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firms control 59 percent of the revenues of the 12 highest- grossing U.K. firms. Moreover, the latter three, plus the smaller

but elite firm Slaughter & May, occupy the other four of the top 25 slots when the Global 100 are ranked by PPEP. Table 1 (see Page 3) shows a list of the 25 most profitable Global 100 firms in 2009 (currency adjusted) and 2008.

The Global 100 data also indicate that non-U.S. firms pared their lawyer ranks more severely than the U.S. firms, which

helped them achieve small profit gains in spite of revenue declines. Table 4 (see Page 4) shows the details. The 79 U.S. firms in the Global 100 reduced lawyer ranks by 1.9 percent, while all of the non-U.S. firms combined reduced lawyers by 3.9 percent, with the U.K. firms paring down by 5.7 percent. U.S. firms grew their equity partner ranks by 2 percent, while non-U.S. firms decreased partner headcount

by 2.7 percent. This suggests that the non-U.S. firms would have been harder hit in PPEP than the U.S. firms if they had not reduced lawyer ranks more drastically, perhaps because they do not enjoy the counter-cyclicality provided by the robust litigation practices that many of the top-performing U.S. firms enjoy.


The relative strength of the dollar versus the GBP presents what may be a short-lived opportunity for U.S. firms with the right client base and platform to jump-start or significantly grow their presence in the United Kingdom, Europe, and Asia by combining with a British firm. Many more Am Law 100 firms shopping for a cross-pond merger now find that they are within what deal-makers like to call “spitting distance” of a potential British merger partner. The opportunity is not just to capture London or even British market share. All but two of the 12 U.K. firms in the Global 100 in 2010 are defined as “international” by The American Lawyer because more than 40 percent of their lawyers are located outside of their home country. For example, Simmons & Simmons, the smallest British firm in the Global 100, ranked 88th, has 12 offices outside the United Kingdom±four in Asia±and 68 percent of its lawyers are in offices outside of the United Kingdom.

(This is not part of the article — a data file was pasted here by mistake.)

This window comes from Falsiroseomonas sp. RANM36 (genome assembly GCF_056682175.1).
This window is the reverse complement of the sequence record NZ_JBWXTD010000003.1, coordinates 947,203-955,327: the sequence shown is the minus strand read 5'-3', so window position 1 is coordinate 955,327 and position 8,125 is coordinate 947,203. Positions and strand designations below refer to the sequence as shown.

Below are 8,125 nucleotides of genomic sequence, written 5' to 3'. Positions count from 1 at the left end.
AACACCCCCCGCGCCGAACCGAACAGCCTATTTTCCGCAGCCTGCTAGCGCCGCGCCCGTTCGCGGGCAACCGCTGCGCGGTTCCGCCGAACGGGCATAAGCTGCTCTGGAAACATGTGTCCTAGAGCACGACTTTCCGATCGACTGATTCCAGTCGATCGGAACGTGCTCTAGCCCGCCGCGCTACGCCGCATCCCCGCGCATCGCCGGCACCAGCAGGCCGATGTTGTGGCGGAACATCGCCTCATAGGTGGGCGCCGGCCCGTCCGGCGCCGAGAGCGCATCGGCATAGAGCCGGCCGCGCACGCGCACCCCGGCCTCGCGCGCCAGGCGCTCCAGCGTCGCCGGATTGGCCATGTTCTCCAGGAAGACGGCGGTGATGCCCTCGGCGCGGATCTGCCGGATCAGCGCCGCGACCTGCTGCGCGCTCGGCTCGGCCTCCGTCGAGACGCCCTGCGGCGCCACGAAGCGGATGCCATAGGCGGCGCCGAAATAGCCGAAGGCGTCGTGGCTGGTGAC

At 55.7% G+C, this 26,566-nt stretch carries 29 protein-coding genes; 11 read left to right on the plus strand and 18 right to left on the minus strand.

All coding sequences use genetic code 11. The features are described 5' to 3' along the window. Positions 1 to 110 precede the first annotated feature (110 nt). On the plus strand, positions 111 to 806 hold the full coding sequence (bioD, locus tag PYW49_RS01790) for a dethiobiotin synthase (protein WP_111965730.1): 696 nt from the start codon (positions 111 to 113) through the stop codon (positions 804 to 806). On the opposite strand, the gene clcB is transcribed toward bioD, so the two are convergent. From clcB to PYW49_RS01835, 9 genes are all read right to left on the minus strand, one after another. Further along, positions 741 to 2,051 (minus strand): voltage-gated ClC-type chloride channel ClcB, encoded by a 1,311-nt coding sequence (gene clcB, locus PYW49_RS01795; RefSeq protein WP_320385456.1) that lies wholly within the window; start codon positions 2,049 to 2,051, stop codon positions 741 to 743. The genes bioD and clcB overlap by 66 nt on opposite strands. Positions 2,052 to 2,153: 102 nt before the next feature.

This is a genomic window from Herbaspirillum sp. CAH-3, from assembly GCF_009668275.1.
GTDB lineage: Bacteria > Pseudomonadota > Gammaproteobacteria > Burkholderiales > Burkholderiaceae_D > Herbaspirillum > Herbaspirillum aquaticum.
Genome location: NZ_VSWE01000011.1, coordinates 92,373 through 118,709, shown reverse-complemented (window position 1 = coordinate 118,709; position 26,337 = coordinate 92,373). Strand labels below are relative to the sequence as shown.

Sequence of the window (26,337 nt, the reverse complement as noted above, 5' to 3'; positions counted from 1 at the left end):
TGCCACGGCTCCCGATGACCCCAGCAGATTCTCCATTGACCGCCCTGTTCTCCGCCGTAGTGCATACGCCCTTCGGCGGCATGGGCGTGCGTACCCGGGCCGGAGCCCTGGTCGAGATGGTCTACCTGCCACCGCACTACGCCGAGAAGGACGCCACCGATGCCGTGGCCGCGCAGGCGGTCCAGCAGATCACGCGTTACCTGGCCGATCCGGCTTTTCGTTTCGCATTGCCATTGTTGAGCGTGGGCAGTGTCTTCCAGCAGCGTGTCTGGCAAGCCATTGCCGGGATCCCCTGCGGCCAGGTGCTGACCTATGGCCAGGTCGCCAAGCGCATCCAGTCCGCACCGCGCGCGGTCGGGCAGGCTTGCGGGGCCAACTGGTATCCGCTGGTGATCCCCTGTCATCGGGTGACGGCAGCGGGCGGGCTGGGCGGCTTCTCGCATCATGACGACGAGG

We see advantages in these combinations for U.K. firms as well. In short, a combination with a U.S. firm provides entrée to the most important legal market in the world. With the United States generating three-quarters of the GR, and U.S. litigation comprising a greater share of the GR than the entire gross revenue of the non-U.S. litigation market, we posit that it is implausible for any firm, over the long haul, to be among the preeminent global law firms without having a robust U.S. litigation practice and breadth and depth in at least two or three strategic U.S. geographic markets.

We further posit that it is equally implausible that any non- U.S. firm possesses the resources, much less an attractive enough platform, to build a robust U.S. litigation practice by

recruiting laterals one or two at a time or even in groups, especially in a global legal market with rapidly escalating competition. With economists predicting another year or more of slow growth for the global economy (except Asia),

these combinations represent an opportunity for firms to grow and strengthen in an otherwise slow growth period and to marshal their resources for penetrating the increasingly important Asian market. The golden age of double-digit law firm profit growth may be over for the time being, but all indications are that this may be the start of a run of trans- Atlantic mergers.


1 All 2009 figures in this ZG Alert are adjusted for fluctuations in exchange rates


except in Table 2, where both adjusted and non-adjusted figures are provided. Currency-adjusted numbers were calculated using figures published by The American Lawyer in 2009 and 2010, and by converting the non-U.S. 2009 results into dollars using the average exchange rate for 2008.


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